In Finland a nationwide screening programme for congenital hypothyroidism (CHT) has operated since 1980 with complete coverage. Among the total of 307,000 newborns screened, the incidence per 100,000 was 24.6 for thyroid dysgenesis and 4.0 for dyshormonogenesis. We conclude that, when screening is based on cord serum TSH, the false-positive results are caused mainly by difficult delivery. The most important factors associated with dyshormonogenesis were CHT in the family, origin from a geographic risk area, and origin of both mother and father from the same community. These reflect the autosomal recessive inheritance. The risk factors for dysgenesis were female gender, CHT in the family, birth in a geographic risk area, and birth during a risk period of the year.
Aspartylglycosaminuria is an autosomal recessive disorder of glycoprotein catabolism, characterized by presence of aspartyglycosamine in the urine, progressive mental retardation, coarse face, impaired speech and motor functions, and signs of involvement of connective tissue and skeleton. In infancy, clinical symptoms are mild or absent. Vacuolized lymphocytes are often found in the blood and bone marrow. The disease appears unusually common in Finland.
Patients with autoimmune polyendocrine syndrome type I (APS I) have autoantibodies against the enzyme aromatic L-amino acid decarboxylase (AADC) of pancreatic beta-cells. The aim of the present study was to investigate the presence of anti-AADC antibodies in a large cohort of patients with APS I, and in patients with isolated insulin-dependent diabetes mellitus (IDDM). We found autoantibodies against AADC in 35 of 69 patients (51%) with APS I but in none of 138 patients with isolated IDDM or 91 healthy controls. Among the patients with APS I, anti-AADC antibodies were more often found in those with hepatitis (11/12, 92%), than in those without hepatitis (24/57, 42%) (P = 0.003). Similarly, of 15 patients with vitiligo, 12 (80%) had anti-AADC antibodies, compared with 23/54 (43%) without vitiligo (P = 0.021). Of the 9 APS I patients with IDDM, 5 had antibodies against both AADC and glutamate decarboxylase, 2 against AADC only, and 2 against glutamate decarboxylase only. Interestingly, AADC is present in relatively large amounts in the liver, where its function is unknown. Thus, an autoimmune reactivity against AADC may be involved in the pathogenesis of autoimmune chronic active hepatitis and vitiligo in APS I patients, whereas the role of AADC in the development of IDDM in these patients remains to be determined.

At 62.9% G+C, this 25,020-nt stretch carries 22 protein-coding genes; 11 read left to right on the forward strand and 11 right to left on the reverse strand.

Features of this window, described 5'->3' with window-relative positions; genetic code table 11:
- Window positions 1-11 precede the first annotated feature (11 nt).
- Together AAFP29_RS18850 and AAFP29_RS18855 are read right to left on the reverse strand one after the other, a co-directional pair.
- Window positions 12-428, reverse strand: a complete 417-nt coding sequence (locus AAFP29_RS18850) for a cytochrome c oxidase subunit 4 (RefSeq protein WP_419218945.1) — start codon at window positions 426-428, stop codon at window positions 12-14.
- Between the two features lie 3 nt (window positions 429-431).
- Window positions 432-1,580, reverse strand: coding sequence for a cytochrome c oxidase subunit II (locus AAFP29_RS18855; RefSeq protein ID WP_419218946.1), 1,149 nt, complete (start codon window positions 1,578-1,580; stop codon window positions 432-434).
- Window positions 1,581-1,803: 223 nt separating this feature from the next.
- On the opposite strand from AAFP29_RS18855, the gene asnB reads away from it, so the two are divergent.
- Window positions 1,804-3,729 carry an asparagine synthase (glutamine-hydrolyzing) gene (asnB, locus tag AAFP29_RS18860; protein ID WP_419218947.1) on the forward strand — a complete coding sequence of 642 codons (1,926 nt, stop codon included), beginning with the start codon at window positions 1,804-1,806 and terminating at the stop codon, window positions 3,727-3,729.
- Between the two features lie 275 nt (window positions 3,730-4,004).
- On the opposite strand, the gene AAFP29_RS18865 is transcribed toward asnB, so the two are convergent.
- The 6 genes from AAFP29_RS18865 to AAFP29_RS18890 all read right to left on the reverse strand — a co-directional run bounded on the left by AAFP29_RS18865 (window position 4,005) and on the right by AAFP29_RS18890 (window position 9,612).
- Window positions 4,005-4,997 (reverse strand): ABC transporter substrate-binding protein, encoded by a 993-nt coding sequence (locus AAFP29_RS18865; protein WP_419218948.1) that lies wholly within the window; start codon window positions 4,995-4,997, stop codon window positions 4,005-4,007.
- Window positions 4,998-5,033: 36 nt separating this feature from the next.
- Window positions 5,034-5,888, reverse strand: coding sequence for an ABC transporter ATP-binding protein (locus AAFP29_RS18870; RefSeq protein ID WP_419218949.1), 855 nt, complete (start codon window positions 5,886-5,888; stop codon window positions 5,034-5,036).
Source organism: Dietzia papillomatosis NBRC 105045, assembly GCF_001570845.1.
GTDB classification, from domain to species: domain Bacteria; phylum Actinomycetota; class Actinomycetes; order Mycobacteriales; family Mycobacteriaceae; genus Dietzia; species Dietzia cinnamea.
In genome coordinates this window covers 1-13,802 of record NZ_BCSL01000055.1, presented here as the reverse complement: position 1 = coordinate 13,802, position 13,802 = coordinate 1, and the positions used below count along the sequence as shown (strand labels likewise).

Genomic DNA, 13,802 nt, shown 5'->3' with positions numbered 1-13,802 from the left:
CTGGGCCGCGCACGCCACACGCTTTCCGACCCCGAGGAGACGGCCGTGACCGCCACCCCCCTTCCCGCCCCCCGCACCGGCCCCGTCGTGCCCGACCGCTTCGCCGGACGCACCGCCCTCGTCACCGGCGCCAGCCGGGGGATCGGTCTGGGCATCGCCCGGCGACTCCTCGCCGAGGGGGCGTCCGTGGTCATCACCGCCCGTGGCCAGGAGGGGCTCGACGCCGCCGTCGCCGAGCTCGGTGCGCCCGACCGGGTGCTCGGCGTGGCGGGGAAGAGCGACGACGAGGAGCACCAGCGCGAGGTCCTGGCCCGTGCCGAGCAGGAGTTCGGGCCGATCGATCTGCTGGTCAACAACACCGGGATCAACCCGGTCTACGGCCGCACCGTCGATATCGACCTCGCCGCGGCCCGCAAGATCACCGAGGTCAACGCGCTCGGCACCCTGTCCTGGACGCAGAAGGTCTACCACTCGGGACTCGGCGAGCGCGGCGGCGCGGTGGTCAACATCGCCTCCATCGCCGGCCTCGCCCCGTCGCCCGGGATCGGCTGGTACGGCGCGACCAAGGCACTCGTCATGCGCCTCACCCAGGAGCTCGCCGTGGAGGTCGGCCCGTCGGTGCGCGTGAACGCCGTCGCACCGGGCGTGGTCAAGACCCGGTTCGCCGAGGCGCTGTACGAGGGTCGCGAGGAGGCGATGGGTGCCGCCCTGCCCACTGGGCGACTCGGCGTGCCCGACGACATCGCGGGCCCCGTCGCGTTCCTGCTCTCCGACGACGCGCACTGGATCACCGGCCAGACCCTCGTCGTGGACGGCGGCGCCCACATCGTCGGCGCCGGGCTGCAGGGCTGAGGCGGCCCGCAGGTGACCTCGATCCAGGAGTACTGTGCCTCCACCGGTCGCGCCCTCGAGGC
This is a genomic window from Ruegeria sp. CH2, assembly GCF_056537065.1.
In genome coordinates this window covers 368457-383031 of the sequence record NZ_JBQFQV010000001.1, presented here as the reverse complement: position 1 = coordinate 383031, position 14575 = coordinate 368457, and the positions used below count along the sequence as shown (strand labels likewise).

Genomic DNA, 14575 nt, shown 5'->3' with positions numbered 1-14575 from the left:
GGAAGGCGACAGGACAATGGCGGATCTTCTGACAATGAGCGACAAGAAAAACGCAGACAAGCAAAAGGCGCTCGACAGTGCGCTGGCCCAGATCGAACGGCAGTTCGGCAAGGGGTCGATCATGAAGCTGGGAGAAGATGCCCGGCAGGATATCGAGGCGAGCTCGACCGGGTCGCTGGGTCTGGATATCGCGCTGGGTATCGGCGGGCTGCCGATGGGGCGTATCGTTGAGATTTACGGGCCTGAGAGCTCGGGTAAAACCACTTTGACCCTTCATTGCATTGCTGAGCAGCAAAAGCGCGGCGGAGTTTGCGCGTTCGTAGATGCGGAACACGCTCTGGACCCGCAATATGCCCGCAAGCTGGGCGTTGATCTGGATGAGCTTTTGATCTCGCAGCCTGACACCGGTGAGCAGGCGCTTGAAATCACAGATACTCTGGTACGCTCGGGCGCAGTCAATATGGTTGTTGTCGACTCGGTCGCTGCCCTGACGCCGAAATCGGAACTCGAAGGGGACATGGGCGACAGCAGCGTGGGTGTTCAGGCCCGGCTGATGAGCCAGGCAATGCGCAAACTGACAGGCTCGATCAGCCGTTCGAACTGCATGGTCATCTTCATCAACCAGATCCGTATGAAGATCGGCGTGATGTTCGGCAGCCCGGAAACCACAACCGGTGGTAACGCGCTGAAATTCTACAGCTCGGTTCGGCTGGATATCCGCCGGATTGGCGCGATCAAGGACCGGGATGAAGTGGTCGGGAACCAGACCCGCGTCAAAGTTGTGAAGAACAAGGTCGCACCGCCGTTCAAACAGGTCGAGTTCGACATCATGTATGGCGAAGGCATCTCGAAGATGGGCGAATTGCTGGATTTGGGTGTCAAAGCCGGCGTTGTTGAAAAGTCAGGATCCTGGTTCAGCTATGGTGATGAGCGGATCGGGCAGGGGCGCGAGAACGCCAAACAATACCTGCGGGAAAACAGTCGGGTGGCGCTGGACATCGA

The cranio-facial and dental features were studied by means of roentgencephalometry and anthropometry in 24 patients with cartilage-hair-hypoplasia. Data pertaining to the cranial base were considered indicative of subnormal growth in some of the cranial synchondroses. The width of the neurocranium was slightly below the values of the controls, whereas neurocranial length and circumference appeared unaffected. Facial height was larger than in the controls and facial index values were high. The chin was receding, but the other values of facial depth were relatively large. No abnormalities were observed in tooth morphology, dental age, or dental occlusion. The neurocranial morphology in CHH and achondroplasia show some similarities; the skull base, however, is clearly less bent in the CHH-syndrome. This, together with the virtually normal face and dentition in CHH-patients, is, perhaps, of differential diagnostic value.